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Arthur Schopenhauer

  • Anti - intellectualism has long been the anti - semitism of the business man.

  • The will is the strong blind man who carries on his shoulders the lame man who can see.

  • Every truth passes through three stages before it is recognized. In the first it is ridiculed, in the second it is opposed, in the third it is regarded as self - evident.

  • Each day is a little life; every waking and rising a little; every fresh morning a little youth; every going to rest and sleep a little death.

  • We should comport ourselves with the masterpieces of art as with exalted personages - stand quietly before them and wait till they speak to us.

  • Every nation ridicules other nation, and all are right.

  • Do not shorted the  morning by getting up late; look upon it as the quintessence of life, and to a certain extent sacred.

  • Time is that in which all things pass away.

  • The closing years of life are like the end of a masquerade party, when the masks are dropped.

  • Compassion is the basis of all morality.

  • Every possession and every happiness is but lent by chance for an uncertain time, and may therefore be demanded back the next hour.

  • In early youth, as we contemplate our coming life, we are like children in a theater before the curtain is raised, sitting there in high spirits and eagerly waiting for the play to being.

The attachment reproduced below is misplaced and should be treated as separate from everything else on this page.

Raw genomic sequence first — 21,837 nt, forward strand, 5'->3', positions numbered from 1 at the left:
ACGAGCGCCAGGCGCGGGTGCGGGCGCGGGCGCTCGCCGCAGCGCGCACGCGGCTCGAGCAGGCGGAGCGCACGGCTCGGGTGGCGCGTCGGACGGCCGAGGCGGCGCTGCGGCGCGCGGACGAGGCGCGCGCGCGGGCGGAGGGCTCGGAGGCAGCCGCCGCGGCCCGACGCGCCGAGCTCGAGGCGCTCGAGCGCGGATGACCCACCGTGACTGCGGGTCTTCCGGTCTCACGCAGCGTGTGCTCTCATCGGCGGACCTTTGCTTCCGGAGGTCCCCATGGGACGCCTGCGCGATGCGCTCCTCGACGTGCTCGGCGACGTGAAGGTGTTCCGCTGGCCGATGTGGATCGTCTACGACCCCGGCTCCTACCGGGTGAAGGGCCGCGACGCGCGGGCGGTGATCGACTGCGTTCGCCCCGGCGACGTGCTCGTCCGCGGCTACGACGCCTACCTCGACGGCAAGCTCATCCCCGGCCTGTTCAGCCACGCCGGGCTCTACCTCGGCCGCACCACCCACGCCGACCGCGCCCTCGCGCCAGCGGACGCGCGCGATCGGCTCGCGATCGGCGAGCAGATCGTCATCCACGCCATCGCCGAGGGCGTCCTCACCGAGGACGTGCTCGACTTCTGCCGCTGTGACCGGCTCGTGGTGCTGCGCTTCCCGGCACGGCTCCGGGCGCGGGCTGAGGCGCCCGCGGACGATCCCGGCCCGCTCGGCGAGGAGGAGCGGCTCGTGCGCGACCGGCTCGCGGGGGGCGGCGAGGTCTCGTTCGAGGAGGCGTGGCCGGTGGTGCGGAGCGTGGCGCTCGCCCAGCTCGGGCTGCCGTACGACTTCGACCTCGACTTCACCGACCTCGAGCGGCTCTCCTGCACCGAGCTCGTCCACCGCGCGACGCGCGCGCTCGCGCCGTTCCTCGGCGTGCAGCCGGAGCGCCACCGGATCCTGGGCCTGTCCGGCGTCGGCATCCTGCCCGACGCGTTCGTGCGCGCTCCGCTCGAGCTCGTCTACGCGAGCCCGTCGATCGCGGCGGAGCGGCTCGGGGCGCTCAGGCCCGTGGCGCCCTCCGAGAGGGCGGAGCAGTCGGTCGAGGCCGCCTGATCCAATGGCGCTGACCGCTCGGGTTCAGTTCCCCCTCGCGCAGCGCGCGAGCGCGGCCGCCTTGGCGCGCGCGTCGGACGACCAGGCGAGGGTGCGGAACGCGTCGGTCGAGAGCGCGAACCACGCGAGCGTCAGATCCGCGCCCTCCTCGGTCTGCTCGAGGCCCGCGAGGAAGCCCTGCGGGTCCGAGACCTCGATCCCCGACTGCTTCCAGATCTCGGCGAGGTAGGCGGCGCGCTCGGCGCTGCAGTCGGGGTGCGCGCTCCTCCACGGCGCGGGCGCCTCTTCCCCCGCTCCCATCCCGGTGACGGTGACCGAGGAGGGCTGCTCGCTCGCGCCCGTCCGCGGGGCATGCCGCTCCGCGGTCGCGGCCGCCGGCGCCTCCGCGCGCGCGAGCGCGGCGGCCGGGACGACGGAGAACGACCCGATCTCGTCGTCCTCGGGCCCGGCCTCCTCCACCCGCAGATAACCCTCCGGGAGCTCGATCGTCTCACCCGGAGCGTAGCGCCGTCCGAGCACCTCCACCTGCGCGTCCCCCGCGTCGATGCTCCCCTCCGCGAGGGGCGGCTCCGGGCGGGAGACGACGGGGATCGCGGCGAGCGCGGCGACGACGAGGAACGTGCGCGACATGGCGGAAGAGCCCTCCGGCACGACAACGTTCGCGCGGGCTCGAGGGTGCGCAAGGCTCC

• Change alone is eternal, perpetual, immortal.

  • Necessity is the constant scourge of the lower classes, ennui of the higher ones.

  • Happiness belongs to those who are sufficient unto themselves.

  • Money is human happiness in the abstract.

  • The greatest intellectual capacities are only found in connection with a vehement and passionate will.

  • Politeness is a tacit agreement that people's miserable defects, whether moral or intellectual, shall on either side be ignored and not be made the subject of reproach.

  • A man never feels the want of what it never occurs to him to ask for.

  • To overcome difficulties is to experience the full delight of existence.

  • Almost all of our sorrows spring out of out relations with other people.

  • Reason deserves to be called a prophet; for in showing up the consequence and effect of our actions in the present, does it not tell us what the future will be? 

  • Fame is something which must be won; honour is something which must not be lost.

  • The happiness of any given life is to be measured not by its joys and pleasures, but by the extent to which it has been free from suffering, from positive evil.

  • Pride is the direct appreciation of oneself.

  • Hatred comes from the heart; contempt from the head; and neither feeling is quite within our control.

  • Every man takes the limits of his own field of vision for the limits of the world.

  • Obstinacy is the result of the will forcing itself into the place of the intellect.

  • It is in trifles, and when he is off his guard, that a man best shows his character.

  • If you want to know your true opinion of someone, watch the effect produced in you by the first sight of a letter from him.

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